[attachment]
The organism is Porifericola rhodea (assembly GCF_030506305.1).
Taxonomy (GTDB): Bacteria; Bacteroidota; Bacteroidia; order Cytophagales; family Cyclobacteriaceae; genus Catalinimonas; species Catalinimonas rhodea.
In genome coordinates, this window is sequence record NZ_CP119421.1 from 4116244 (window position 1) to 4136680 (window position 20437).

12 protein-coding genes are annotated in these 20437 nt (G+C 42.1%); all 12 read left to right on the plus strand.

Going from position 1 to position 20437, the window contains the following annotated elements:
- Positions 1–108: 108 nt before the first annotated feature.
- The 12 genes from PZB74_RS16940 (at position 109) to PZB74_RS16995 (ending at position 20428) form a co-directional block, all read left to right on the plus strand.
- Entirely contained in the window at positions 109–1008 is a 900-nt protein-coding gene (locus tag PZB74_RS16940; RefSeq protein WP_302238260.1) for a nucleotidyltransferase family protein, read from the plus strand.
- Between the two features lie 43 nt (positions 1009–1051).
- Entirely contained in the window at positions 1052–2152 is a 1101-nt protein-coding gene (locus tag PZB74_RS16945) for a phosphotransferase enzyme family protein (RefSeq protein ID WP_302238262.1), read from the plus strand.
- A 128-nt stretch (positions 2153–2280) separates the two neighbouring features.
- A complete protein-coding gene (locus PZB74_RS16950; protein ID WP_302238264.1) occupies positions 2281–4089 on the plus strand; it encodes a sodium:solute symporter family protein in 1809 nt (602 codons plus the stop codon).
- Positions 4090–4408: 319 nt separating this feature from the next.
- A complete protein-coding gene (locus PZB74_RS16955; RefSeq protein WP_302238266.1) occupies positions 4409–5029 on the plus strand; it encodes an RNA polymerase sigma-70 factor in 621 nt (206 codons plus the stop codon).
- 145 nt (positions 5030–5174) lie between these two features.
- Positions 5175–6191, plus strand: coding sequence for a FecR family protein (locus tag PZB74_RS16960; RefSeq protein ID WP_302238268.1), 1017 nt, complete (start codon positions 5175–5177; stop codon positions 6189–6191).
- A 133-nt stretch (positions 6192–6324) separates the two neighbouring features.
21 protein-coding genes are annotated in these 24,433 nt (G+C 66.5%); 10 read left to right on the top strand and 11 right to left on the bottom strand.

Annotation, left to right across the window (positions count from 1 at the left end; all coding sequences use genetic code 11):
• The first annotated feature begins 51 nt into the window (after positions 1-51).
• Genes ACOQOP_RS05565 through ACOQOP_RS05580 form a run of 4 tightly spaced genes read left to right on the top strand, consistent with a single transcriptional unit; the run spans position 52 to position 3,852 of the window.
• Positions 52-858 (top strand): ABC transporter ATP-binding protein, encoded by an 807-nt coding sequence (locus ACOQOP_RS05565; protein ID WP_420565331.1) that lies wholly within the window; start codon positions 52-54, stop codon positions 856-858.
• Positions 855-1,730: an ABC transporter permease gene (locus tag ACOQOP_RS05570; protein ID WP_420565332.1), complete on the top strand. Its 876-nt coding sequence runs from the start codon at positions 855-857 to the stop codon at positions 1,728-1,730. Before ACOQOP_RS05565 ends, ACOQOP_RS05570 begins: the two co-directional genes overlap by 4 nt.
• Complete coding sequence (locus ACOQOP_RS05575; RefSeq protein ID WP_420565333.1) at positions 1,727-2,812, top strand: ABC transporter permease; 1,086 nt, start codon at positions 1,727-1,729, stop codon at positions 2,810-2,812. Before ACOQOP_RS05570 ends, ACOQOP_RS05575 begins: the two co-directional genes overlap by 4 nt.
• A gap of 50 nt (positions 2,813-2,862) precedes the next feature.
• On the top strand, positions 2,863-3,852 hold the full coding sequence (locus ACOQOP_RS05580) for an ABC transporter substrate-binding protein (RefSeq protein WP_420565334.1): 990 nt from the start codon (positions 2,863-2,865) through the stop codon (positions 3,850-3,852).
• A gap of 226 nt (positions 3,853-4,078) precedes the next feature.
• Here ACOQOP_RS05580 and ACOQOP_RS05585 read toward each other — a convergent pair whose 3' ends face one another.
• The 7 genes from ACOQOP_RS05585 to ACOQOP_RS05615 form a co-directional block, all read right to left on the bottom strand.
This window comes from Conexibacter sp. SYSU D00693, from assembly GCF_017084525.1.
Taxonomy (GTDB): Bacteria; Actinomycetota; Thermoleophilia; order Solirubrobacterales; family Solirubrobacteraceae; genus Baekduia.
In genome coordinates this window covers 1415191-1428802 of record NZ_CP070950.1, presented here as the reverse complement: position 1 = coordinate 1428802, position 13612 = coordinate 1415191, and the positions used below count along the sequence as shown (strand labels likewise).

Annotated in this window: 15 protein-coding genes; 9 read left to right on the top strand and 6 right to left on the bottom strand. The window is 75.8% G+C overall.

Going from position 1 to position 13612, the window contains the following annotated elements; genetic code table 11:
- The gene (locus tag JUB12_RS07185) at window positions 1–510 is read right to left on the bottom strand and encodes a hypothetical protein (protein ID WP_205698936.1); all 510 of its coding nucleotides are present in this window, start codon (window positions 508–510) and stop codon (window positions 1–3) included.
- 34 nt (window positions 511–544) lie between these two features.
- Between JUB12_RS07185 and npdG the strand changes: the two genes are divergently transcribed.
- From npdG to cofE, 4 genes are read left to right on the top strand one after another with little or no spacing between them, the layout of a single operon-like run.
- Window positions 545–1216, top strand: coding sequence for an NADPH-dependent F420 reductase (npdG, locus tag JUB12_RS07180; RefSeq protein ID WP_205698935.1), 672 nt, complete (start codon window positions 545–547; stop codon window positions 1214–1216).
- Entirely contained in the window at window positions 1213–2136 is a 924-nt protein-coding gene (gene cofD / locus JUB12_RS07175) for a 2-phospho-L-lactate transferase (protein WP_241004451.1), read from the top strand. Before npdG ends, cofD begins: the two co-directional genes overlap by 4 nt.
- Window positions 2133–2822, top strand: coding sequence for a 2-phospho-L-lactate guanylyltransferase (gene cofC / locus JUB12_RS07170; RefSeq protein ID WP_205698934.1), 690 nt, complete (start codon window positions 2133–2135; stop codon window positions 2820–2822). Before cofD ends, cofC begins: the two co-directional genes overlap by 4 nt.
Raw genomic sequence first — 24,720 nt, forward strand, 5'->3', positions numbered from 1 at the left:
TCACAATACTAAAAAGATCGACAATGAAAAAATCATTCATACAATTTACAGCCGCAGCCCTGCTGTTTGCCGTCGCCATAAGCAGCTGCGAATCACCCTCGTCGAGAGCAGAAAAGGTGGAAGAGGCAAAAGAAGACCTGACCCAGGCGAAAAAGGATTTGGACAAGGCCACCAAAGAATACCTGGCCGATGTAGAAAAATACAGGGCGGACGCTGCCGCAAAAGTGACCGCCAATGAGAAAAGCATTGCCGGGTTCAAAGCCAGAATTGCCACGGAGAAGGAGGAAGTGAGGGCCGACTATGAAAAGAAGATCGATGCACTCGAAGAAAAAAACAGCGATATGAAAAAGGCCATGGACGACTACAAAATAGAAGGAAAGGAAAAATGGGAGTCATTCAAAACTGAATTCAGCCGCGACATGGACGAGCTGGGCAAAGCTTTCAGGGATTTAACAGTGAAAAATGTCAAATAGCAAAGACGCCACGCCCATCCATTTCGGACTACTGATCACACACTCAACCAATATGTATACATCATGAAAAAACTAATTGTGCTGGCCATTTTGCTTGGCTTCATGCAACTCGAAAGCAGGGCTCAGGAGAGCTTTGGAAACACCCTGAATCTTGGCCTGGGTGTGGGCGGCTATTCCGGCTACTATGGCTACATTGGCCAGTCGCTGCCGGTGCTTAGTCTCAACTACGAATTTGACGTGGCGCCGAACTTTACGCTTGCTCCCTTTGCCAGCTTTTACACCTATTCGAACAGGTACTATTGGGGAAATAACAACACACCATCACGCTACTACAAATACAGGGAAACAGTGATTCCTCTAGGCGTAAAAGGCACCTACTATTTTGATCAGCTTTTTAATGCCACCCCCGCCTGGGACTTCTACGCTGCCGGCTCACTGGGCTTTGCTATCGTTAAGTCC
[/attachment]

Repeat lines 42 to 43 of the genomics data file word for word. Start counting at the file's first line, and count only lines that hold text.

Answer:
Raw genomic sequence first — 24,720 nt, forward strand, 5'->3', positions numbered from 1 at the left:
TCACAATACTAAAAAGATCGACAATGAAAAAATCATTCATACAATTTACAGCCGCAGCCCTGCTGTTTGCCGTCGCCATAAGCAGCTGCGAATCACCCTCGTCGAGAGCAGAAAAGGTGGAAGAGGCAAAAGAAGACCTGACCCAGGCGAAAAAGGATTTGGACAAGGCCACCAAAGAATACCTGGCCGATGTAGAAAAATACAGGGCGGACGCTGCCGCAAAAGTGACCGCCAATGAGAAAAGCATTGCCGGGTTCAAAGCCAGAATTGCCACGGAGAAGGAGGAAGTGAGGGCCGACTATGAAAAGAAGATCGATGCACTCGAAGAAAAAAACAGCGATATGAAAAAGGCCATGGACGACTACAAAATAGAAGGAAAGGAAAAATGGGAGTCATTCAAAACTGAATTCAGCCGCGACATGGACGAGCTGGGCAAAGCTTTCAGGGATTTAACAGTGAAAAATGTCAAATAGCAAAGACGCCACGCCCATCCATTTCGGACTACTGATCACACACTCAACCAATATGTATACATCATGAAAAAACTAATTGTGCTGGCCATTTTGCTTGGCTTCATGCAACTCGAAAGCAGGGCTCAGGAGAGCTTTGGAAACACCCTGAATCTTGGCCTGGGTGTGGGCGGCTATTCCGGCTACTATGGCTACATTGGCCAGTCGCTGCCGGTGCTTAGTCTCAACTACGAATTTGACGTGGCGCCGAACTTTACGCTTGCTCCCTTTGCCAGCTTTTACACCTATTCGAACAGGTACTATTGGGGAAATAACAACACACCATCACGCTACTACAAATACAGGGAAACAGTGATTCCTCTAGGCGTAAAAGGCACCTACTATTTTGATCAGCTTTTTAATGCCACCCCCGCCTGGGACTTCTACGCTGCCGGCTCACTGGGCTTTGCTATCGTTAAGTCC